Absent Performers, Absent Tools, and Their Role in Musical Composition: Exploring Integrated Competencies in the Extended Musical Mind.

Boyle, Michael (2023) Absent Performers, Absent Tools, and Their Role in Musical Composition: Exploring Integrated Competencies in the Extended Musical Mind. Doctoral thesis, Birmingham City University.

Michael Boyle PhD Thesis published_Final version_Submitted Jan 2023_Final Award Jul 2023 .pdf - Accepted Version

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The tools and performers which surround the composer are not simply a means to communicate musical ideas, they take part in the formation and development of those ideas. Essentially, musical composition does not only take place in the head. This is the compelling perspective provided by the application of ‘4E’ theories of cognition, and related ideas from phenomenology and cognitive science, to musical creativity, where the cognitive processes of musical composition can be seen as varyingly embodied, embedded, enacted, extended, distributed, and materially engaged. This thesis attempts to break new conceptual ground through applying these ideas to musical composition with a focus on absent tools and performers.

The insights gained from compositional practice, both inherent and explicitly analysed, function alongside the other methodological approaches. A portfolio of compositions and recordings therefore forms a core part of the thesis. The process of recording the compositions is often as important to the research as the process of their composition – the recordings are not simply there to allow the pieces to be heard. The analysis of his portfolio forms an essential part of the written portion of the thesis.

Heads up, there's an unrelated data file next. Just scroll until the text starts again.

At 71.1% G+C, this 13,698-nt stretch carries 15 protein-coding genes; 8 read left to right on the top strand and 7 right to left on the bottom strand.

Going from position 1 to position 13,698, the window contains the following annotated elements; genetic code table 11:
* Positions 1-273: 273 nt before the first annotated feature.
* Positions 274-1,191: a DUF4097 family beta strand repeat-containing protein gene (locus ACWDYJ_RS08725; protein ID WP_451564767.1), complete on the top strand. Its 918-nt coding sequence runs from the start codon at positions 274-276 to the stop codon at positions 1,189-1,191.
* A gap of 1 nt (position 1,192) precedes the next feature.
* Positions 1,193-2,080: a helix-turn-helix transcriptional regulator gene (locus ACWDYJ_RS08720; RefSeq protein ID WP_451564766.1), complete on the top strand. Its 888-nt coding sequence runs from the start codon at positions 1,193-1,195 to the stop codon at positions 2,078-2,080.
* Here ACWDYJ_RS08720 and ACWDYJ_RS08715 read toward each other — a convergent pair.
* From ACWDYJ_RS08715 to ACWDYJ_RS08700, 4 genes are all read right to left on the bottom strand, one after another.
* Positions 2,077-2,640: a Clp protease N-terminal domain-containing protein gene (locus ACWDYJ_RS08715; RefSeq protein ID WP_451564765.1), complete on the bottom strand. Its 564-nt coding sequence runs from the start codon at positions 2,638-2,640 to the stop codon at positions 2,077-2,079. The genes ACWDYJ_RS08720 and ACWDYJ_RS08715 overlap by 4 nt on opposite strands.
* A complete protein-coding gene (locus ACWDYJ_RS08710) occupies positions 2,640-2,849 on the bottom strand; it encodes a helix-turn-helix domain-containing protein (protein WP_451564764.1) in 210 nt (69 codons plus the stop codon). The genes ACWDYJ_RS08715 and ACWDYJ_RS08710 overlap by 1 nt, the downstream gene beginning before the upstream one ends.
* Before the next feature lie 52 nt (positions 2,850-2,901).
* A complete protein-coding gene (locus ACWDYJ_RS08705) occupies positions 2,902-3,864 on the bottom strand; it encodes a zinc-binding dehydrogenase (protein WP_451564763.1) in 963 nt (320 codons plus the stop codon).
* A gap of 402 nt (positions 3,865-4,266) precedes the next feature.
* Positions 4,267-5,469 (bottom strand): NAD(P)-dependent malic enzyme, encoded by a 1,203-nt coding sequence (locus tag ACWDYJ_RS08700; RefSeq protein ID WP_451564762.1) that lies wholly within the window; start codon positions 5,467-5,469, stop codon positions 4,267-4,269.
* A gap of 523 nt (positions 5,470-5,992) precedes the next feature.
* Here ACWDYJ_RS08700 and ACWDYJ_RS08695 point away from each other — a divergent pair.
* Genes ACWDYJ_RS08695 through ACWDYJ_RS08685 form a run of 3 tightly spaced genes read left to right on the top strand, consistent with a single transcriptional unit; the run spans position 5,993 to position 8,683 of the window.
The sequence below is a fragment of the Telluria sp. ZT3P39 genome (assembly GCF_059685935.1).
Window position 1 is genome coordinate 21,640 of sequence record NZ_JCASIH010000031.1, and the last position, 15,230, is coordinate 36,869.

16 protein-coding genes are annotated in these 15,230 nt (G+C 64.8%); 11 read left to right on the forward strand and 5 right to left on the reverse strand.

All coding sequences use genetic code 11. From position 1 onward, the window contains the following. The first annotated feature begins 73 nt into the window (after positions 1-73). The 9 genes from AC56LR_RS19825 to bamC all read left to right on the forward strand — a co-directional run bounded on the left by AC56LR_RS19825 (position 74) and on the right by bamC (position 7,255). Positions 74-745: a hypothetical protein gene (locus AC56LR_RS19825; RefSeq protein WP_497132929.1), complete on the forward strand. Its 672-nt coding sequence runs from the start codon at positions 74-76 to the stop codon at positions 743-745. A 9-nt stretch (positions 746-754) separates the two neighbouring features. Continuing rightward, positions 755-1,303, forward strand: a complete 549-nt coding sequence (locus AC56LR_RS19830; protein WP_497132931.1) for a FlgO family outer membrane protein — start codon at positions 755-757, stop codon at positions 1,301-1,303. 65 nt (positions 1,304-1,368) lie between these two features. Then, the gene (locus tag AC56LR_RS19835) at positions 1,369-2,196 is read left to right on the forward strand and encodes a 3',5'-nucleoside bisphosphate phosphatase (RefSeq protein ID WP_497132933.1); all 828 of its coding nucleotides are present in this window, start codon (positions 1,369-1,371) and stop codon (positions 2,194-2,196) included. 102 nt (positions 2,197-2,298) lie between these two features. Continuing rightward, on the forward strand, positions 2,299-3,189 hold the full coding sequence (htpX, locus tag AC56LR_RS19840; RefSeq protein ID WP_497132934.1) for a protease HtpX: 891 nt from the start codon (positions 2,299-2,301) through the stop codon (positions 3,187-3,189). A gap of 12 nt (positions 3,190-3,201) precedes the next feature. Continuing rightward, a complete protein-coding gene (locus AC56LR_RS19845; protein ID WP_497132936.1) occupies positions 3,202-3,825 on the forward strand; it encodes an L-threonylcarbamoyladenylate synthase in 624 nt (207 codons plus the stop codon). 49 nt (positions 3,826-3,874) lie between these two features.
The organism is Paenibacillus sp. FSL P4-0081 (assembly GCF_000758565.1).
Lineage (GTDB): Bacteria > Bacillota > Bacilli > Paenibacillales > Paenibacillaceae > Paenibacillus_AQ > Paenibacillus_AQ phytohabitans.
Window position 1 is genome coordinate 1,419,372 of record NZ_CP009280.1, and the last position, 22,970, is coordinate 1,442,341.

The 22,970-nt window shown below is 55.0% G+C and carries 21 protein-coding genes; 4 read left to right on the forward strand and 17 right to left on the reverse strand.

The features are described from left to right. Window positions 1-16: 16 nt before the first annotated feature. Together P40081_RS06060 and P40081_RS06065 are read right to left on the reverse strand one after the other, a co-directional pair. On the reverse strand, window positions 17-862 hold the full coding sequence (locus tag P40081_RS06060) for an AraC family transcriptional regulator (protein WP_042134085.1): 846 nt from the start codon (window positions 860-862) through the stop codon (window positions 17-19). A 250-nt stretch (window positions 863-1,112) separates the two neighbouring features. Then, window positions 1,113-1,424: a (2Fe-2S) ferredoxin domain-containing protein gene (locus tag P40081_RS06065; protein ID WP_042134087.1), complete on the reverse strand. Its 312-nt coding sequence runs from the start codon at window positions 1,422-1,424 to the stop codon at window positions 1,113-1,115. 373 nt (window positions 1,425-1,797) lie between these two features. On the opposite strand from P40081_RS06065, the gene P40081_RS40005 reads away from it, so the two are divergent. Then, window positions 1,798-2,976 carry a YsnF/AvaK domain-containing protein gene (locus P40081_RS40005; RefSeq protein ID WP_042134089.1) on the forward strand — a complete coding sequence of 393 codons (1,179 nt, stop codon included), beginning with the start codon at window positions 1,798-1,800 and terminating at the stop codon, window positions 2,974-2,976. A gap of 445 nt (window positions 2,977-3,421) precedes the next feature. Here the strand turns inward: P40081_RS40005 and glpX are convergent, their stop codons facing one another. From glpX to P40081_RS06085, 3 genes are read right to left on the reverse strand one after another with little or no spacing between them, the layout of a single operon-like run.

The thesis therefore undertakes its enquiry in two ways, through theory and through practice. The written portion of the thesis is also divided into two parts. The first part lays out the relevant, existing theories, and any existing applications thereof to music, and then applies these ideas to musical composition. This provides an understanding of the role of present tools and performers in the cognitive processes of composition. The second part builds on this understanding, through asking how we should understand processes of composition which take place while the tools, environments, and collaborators are absent (i.e., imagined, remembered, or virtual). This requires the development of a conceptual framework, ‘Integrated Tool Competency’, which is first applied to tools, and then to performers. In this way, the thesis develops a new way of understanding musical composition. It also has the potential to contribute substantially to the theories through which that understanding was reached.

Item Type: Thesis (Doctoral)
10 January 2023Submitted
26 July 2023Accepted
Uncontrolled Keywords: Musical Composition, Technology, Tools, Creativity, Phenomenology, 4E Cognitive Science, Extended Cognition, Embodiment, Embodied Cognition, Music Performance, Musical Pedagogy, Music and Philosophy, Psychology of Music, Philosophy of Mind
Subjects: CAH25 - design, and creative and performing arts > CAH25-02 - performing arts > CAH25-02-02 - music
Divisions: Doctoral Research College > Doctoral Theses Collection
Faculty of Arts, Design and Media > Royal Birmingham Conservatoire
Depositing User: Jaycie Carter
Date Deposited: 26 Sep 2023 10:44
Last Modified: 26 Sep 2023 10:44
URI: https://www.open-access.bcu.ac.uk/id/eprint/14793

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